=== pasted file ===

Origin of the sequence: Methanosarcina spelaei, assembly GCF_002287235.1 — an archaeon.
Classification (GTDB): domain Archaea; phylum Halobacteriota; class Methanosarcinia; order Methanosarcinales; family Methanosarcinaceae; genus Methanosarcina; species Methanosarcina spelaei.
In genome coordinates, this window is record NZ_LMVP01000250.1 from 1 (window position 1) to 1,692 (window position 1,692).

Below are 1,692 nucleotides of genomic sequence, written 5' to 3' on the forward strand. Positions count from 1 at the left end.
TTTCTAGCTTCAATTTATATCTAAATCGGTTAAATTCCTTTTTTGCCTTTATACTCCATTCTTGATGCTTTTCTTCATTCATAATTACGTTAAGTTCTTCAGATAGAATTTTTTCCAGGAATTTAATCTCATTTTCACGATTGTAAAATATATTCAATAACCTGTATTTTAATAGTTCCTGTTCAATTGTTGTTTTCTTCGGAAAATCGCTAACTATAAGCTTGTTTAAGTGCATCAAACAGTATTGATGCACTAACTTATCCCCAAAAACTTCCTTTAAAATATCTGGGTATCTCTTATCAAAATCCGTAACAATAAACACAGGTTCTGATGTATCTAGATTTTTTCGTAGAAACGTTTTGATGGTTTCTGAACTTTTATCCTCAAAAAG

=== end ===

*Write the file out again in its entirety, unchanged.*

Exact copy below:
Origin of the sequence: Methanosarcina spelaei, assembly GCF_002287235.1 — an archaeon.
Classification (GTDB): domain Archaea; phylum Halobacteriota; class Methanosarcinia; order Methanosarcinales; family Methanosarcinaceae; genus Methanosarcina; species Methanosarcina spelaei.
In genome coordinates, this window is record NZ_LMVP01000250.1 from 1 (window position 1) to 1,692 (window position 1,692).

Below are 1,692 nucleotides of genomic sequence, written 5' to 3' on the forward strand. Positions count from 1 at the left end.
TTTCTAGCTTCAATTTATATCTAAATCGGTTAAATTCCTTTTTTGCCTTTATACTCCATTCTTGATGCTTTTCTTCATTCATAATTACGTTAAGTTCTTCAGATAGAATTTTTTCCAGGAATTTAATCTCATTTTCACGATTGTAAAATATATTCAATAACCTGTATTTTAATAGTTCCTGTTCAATTGTTGTTTTCTTCGGAAAATCGCTAACTATAAGCTTGTTTAAGTGCATCAAACAGTATTGATGCACTAACTTATCCCCAAAAACTTCCTTTAAAATATCTGGGTATCTCTTATCAAAATCCGTAACAATAAACACAGGTTCTGATGTATCTAGATTTTTTCGTAGAAACGTTTTGATGGTTTCTGAACTTTTATCCTCAAAAAG